The hard coating offers good wear properties and low friction, but it’s only as good as the part to which it is applied, ECR’s analyst Jim Suth told me. The one in the image above, for example, was machined but unpolished, allowing the peaks (dark lines) in the material finish to poke through the coating, and expedite failure of mating parts.
How ECR Does Its Testing
In most cases, the parts that pass underneath the lens come from engines that have failed while undergoing dynamometer testing. ECR actually has an engine speed versus load map that simulates the operating points an engine might see during, for example, the Coke 600 (the longest race of the season). Technical director Andy Randolph told me: “[ECR] can run full races from any track in a highly instrumented laboratory environment.”
And though dyno tests aren’t perfect (the lab can’t simulate lateral acceleration and the effects on oil flow, for example), by running the engines at operating points similar to real life, observing failures, and then putting the failed components under a microscope, ECR hopes to have all of its engine component failures up front, before race-day. Though sometimes, that’s not always avoidable.
Ryan Newman, for example, lost his engine halfway through the race on Saturday in Kansas due to what he thinks was some sort of bottom-end failure, he told Paddocktalk. ECR took that engine back to its facility on Sunday, and tore it down to understand the root cause. The team is still working on that now, but they will have an answer soon. This, ECR told me, is a good example of how quickly the team sometimes has to work to resolve and prevent future failures; in some cases, the scientists have to troubleshoot a failed engine within only a matter of hours.
To conduct such a thorough investigation in so little time, ECR begins by gathering all background information for the incident. For example, if the failure happened on a dyno, what was the test schedule being run? If the engine died during a race, where was this race? What can the driver or dyno operator tell us about events leading up to the failure? (This latter part can be dangerous, because you don’t want preconceptions about what happened to lead you down a path; it’s best to let the data talk, analyst Jim Suth told me).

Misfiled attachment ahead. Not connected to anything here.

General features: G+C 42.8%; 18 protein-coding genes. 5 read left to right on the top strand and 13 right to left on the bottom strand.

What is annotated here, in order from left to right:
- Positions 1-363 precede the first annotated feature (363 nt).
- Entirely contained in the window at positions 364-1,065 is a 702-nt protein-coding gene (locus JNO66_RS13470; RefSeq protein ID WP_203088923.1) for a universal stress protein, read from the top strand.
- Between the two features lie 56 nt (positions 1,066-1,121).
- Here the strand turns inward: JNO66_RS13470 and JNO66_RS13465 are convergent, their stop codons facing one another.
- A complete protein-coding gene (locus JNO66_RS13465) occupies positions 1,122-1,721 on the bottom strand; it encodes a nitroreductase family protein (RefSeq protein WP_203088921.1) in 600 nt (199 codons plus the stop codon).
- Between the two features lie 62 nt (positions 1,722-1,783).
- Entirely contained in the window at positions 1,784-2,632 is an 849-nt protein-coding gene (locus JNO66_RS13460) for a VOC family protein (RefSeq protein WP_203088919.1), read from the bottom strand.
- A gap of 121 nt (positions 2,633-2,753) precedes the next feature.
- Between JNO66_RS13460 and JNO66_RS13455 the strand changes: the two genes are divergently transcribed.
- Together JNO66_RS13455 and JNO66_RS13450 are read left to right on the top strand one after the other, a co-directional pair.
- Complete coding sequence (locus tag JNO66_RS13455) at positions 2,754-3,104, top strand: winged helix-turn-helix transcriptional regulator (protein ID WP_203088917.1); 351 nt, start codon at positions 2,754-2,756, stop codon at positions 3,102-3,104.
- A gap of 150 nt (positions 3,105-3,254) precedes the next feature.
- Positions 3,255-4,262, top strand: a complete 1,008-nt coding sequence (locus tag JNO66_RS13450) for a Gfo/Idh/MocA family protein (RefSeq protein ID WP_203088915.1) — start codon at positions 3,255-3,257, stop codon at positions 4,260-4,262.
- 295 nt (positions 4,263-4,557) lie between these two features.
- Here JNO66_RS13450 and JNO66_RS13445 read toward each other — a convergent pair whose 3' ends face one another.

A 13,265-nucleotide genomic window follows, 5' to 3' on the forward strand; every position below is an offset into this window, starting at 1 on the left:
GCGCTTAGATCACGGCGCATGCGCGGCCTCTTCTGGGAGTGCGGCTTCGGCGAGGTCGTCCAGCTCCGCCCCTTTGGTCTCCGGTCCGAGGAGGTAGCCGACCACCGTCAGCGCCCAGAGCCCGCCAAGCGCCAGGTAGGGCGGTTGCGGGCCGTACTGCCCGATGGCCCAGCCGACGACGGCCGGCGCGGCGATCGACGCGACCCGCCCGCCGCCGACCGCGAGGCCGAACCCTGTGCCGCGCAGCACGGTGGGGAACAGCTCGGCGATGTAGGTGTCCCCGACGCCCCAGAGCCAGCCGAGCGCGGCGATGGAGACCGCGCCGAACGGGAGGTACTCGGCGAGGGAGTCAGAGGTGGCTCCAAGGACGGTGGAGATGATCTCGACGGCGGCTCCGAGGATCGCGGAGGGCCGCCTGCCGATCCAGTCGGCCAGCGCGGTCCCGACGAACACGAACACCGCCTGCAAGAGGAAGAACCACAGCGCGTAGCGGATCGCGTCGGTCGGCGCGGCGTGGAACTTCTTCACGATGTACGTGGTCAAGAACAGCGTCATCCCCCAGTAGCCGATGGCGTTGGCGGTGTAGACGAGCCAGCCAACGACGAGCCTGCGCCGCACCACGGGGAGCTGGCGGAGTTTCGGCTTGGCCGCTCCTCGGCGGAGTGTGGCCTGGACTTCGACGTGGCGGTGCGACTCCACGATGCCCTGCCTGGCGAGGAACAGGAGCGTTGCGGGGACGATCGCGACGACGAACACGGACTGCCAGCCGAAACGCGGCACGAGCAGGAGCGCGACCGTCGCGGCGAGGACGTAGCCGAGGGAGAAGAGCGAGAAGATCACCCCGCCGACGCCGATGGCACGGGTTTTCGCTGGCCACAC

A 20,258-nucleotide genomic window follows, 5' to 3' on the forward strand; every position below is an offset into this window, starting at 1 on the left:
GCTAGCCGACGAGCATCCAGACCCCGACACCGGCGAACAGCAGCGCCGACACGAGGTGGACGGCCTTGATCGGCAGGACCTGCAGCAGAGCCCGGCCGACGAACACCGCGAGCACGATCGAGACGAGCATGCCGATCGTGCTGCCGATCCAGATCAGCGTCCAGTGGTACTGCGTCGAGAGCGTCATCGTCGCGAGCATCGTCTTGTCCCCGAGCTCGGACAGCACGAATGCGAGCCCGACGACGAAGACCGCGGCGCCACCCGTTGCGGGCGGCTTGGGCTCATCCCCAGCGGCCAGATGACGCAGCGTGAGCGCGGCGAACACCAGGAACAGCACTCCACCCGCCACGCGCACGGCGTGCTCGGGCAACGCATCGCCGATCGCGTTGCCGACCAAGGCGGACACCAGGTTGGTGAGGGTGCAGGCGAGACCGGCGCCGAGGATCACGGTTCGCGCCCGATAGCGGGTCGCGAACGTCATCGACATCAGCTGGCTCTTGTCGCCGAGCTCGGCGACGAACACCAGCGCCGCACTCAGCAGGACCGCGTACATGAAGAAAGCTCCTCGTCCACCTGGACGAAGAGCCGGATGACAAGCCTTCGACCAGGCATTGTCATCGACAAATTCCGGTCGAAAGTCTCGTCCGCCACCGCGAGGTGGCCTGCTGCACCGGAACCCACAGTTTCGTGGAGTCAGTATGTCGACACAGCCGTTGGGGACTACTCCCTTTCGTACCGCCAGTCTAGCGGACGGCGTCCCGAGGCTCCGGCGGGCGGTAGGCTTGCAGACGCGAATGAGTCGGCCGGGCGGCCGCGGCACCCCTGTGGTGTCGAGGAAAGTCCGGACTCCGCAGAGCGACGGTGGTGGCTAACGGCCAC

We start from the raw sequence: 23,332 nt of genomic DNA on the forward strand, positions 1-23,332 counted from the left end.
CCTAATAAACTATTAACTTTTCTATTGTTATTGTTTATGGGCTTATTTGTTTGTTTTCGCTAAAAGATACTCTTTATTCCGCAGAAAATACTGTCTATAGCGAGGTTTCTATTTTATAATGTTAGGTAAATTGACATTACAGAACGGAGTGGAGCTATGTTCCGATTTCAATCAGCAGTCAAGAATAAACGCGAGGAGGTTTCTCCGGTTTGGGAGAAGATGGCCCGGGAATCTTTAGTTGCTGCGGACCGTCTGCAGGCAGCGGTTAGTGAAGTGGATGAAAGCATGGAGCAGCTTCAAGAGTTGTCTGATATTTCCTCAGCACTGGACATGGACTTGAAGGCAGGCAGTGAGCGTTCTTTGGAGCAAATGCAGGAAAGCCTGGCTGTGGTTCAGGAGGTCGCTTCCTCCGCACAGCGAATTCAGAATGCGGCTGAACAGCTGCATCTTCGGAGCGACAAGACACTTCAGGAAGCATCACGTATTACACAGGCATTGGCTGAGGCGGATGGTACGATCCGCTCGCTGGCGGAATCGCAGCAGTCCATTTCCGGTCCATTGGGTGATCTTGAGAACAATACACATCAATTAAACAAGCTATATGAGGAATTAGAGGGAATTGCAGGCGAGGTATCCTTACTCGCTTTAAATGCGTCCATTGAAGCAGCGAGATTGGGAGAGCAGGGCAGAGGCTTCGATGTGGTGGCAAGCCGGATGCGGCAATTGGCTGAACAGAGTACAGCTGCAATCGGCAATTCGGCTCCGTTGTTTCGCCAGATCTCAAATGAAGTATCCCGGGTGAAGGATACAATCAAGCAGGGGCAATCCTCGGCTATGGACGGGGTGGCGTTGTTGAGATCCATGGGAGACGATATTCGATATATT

To learn more about the events leading to the breakage, ECR analysts can also look at a number of engine parameters, since they’re always being monitored on the dyno. Some of this data is available after a real race, too, since ECR can download telemetry from the car’s ECU. The telemetry includes sensor readings like fluid temperatures, engine speed, throttle position, engine vacuum, oil pressure, and a lot more.
After gathering the background info, the team tears the failed engine apart, snaps lots of photos, and then engineers begin searching for primary and secondary failures, using the background information as guides.
Sometimes distinguishing between primary and secondary failures on an engine that can spin at 9,300 RPM is a tall task that depends a lot upon how quickly the driver or test operator could cut off the engine after they noticed a failure. If it takes too long, counting cumulative fatigue cycles can become difficult, as fracture surfaces are damaged, as are other nearby engine components. The broken nearby components can muddy the water on identifying a primary failure from a secondary.